Social movements have been intriguing to me ever since I became a part of one. The evolution from shame to pride is fascinating – we see it in race, in sexuality, in gender, currently in issues like abortion and adoption.
It seems to me that human nature can’t resist extremes: minorities or outcasts are made to feel subhuman, excessively demonized.
They’re taken advantage of and fall victim to abuse, murder, suicide.
Somewhere along the way, there is a turning point. Maybe enough anger or enough fear or enough exposure to those of their community that they begin to stand up and rally for support.
Shame turns to anger for being made to feel ashamed.
As what was once private becomes public, anger turns to pride, the identity is rooted in the cause, in the community.
Pride, pleasure, celebration all abandon anything that sounds remotely similar to the accusations that used to shame them. They can’t admit any good in the opposite position because it’s too closely linked with the abuse, and it feels like justification to give approval to anything that comes from their mouths. You can likely think of several movements that fit the pattern.
I’m thinking of the evolution of adoption and the current birthmom pride, since that’s relevant to me.
The truth is, the first cause and the end result are both misguided.
To abuse, hate, oppress, or take advantage of someone because of prejudice, because of difference, or even because of sin is wrong, ineffective, equally sinful, and probably always backfires.
Birthmoms (if you can call the earliest mothers who were forced into adoption something so quaint as “birthmom”) were manipulated, shamed for their pregnancies, lied to, condemned to hell, mistreated, abused, and discarded.
Today birthmoms are hailed as heroes, elevatedabove moms who choose to keep their children, the adoptees viewed as gifts, adoption referred to as destiny, adoptive parents as saints, those who were once shamed and quieted are now filled with pride and celebrate their choice.
To me, the latter lacks sense. It’s yet another example of the pendulum swung too far in retaliation.
The truth is that adoption is not ideal, it should be a last resort, it is trauma and will forever effect the adoptee and parents and grandparents and future children. The truth is that adoption often involves selfishness and sin and mistakes.That birthmoms are not any stronger or more worthy of praise than any other kind of mother.That adoptive parents are not better than other parents or people. That there can be self-interest as motivators on both sides.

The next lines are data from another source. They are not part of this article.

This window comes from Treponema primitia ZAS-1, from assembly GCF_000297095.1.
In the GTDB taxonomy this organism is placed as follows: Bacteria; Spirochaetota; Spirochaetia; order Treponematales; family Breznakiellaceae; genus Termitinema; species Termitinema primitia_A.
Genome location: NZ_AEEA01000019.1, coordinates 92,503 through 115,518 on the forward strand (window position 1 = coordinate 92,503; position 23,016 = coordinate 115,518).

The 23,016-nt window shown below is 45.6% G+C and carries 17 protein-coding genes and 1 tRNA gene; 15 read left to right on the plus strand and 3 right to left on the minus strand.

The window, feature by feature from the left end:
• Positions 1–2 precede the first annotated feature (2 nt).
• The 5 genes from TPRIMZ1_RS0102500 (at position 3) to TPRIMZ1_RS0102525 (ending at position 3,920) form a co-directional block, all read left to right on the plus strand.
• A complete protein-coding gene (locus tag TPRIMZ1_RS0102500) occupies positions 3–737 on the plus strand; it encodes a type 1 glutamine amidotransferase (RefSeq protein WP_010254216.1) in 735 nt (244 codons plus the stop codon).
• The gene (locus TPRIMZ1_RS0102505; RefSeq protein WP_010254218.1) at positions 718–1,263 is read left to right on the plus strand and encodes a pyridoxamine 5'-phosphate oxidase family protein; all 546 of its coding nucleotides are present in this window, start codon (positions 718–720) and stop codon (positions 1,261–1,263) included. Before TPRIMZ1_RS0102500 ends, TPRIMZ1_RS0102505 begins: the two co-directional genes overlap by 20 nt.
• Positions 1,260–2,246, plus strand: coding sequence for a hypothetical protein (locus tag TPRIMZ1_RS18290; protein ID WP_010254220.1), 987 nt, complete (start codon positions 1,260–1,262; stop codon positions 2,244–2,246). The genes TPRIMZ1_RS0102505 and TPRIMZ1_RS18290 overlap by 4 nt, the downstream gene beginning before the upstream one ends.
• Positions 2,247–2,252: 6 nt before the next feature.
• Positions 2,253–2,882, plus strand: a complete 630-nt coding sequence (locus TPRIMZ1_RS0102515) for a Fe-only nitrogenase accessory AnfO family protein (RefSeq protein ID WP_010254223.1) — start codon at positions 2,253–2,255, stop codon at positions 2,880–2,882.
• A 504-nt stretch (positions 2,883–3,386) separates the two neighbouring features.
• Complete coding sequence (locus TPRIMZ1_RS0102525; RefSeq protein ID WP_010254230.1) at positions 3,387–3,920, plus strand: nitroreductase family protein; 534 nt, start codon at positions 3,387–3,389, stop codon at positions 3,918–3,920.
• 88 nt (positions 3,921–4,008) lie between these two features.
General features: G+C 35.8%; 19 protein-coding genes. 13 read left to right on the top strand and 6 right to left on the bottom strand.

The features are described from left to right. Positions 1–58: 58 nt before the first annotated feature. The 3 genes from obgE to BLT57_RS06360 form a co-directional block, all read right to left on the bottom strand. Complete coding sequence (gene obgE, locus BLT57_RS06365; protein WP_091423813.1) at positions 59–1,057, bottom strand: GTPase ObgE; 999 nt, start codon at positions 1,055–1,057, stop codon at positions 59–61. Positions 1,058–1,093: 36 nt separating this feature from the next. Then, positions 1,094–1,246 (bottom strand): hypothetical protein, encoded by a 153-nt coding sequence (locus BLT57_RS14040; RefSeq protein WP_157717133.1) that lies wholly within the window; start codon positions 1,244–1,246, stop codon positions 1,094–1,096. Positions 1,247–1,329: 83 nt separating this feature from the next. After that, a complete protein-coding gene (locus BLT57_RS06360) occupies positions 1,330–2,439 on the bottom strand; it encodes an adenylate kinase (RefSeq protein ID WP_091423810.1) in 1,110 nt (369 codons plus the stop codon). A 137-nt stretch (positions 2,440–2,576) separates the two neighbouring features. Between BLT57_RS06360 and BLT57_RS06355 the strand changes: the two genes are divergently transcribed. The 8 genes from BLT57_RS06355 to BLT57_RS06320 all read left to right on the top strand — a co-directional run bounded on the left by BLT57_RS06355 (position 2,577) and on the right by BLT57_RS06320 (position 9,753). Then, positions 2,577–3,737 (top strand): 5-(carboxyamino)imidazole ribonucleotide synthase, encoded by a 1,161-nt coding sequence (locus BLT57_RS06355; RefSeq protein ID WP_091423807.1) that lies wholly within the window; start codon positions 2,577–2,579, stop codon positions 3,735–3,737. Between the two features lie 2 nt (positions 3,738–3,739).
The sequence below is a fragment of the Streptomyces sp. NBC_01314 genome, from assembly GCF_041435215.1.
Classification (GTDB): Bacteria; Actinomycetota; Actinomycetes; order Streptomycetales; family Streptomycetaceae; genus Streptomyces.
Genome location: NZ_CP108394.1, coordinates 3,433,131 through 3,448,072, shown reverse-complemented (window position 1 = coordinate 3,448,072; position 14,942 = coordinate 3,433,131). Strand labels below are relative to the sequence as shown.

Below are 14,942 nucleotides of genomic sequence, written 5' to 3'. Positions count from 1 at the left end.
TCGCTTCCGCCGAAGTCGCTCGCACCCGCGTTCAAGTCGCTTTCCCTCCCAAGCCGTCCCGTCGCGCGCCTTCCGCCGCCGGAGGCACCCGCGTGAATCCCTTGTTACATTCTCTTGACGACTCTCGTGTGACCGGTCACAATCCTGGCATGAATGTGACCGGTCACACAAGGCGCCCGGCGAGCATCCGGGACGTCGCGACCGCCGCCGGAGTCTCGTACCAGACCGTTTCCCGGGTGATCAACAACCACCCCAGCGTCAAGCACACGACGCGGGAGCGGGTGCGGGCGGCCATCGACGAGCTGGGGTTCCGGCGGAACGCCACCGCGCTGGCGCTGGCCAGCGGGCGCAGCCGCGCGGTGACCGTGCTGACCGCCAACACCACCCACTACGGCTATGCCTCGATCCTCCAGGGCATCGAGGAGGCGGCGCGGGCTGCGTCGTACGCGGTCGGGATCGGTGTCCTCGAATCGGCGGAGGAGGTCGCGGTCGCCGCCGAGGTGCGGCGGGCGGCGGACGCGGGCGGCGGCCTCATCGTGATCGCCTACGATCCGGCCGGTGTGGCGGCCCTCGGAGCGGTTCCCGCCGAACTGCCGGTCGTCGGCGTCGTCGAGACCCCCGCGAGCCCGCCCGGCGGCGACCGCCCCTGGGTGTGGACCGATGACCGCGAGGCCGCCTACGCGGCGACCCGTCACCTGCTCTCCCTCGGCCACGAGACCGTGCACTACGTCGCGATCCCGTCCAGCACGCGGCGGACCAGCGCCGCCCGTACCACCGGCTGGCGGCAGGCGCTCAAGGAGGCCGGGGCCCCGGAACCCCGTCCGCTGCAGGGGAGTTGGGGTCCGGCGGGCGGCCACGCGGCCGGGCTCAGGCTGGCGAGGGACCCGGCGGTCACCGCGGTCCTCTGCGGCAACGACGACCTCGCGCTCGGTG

The truth nearly always lies in the middle ground. There is always fault on every side, and when neither can see or admit it, there is polarization, irrational thinking, a loss of real dialogue and real progress…kind of like politics.
But we can’t see that because when it comes to issues that are rooted in deep emotions like shame, it’s nearly impossible to divorce your identity from them. In order to have peace and confidence in ourselves, we cling to the all-good versions of the story. We can’t reconcile that there is good and bad.
I couldn’t live with the thought that people were right, that I was selfish-even just a little bit- that I had put my wants above my child’s needs (regardless of whether there were good reasons for the choice as well), that I was immature rather than wise. How easy it was for me to soak up the glory and showers of affection and praise instead. How much better to believe that I was exceptional rather than mediocre. How much easier to adopt an air of flippancy and confidence than listen to the objections of others or admit that I cared what people thought.
Two things are working to change that pride. The first was a change in identity. The second was open-minded education; listening to other perspectives and stories, especially ones I didn’t agree with.
Most importantly though, what kept me from simply switching to the other team and becoming proud in that instead, was the first one: finding an identity in someone other than myself. In Christ. What kept me from needing to believe in my ultimate goodness was seeing my absolute brokenness that went far beyond a few decisions several years ago. Seeing the glory and mission and story of God which far surpassed my own. Becoming a Christian hasn’t dissuaded me from being an advocate where I see necessary-in fact, it has empowered me to be an advocate-but it has allowed me to see things without bias, without fear. Sin and failure and condemnation by others doesn’t plunge me into shame and depression because I have confidence and an advocate in Christ. Because I have forgiveness and a greater purpose. And it doesn’t shove me into delusions of grandeur or retaliation or arrogance and pride either, because I know my sinfulness that requires a Savior. Because I know there is something and someone greater than me, and that everything and everyone hangs in his hands.
Similarly, my identity in Christ and my realization of my sinfulness keeps me from putting too great a burden on others. On the outcasts. People who have found solace and much-needed comfort from communities, people who are somewhere in that journey we so often see in pride movements, need to see love and compassion and real, agenda-free, God-glorifying friendship. The gospel is good news. The burden of justification and acceptance and community doesn’t belong on our shoulders, but on Christ’s.
Have we communicated that to those who have been damaged by the other extreme side of the pendulum?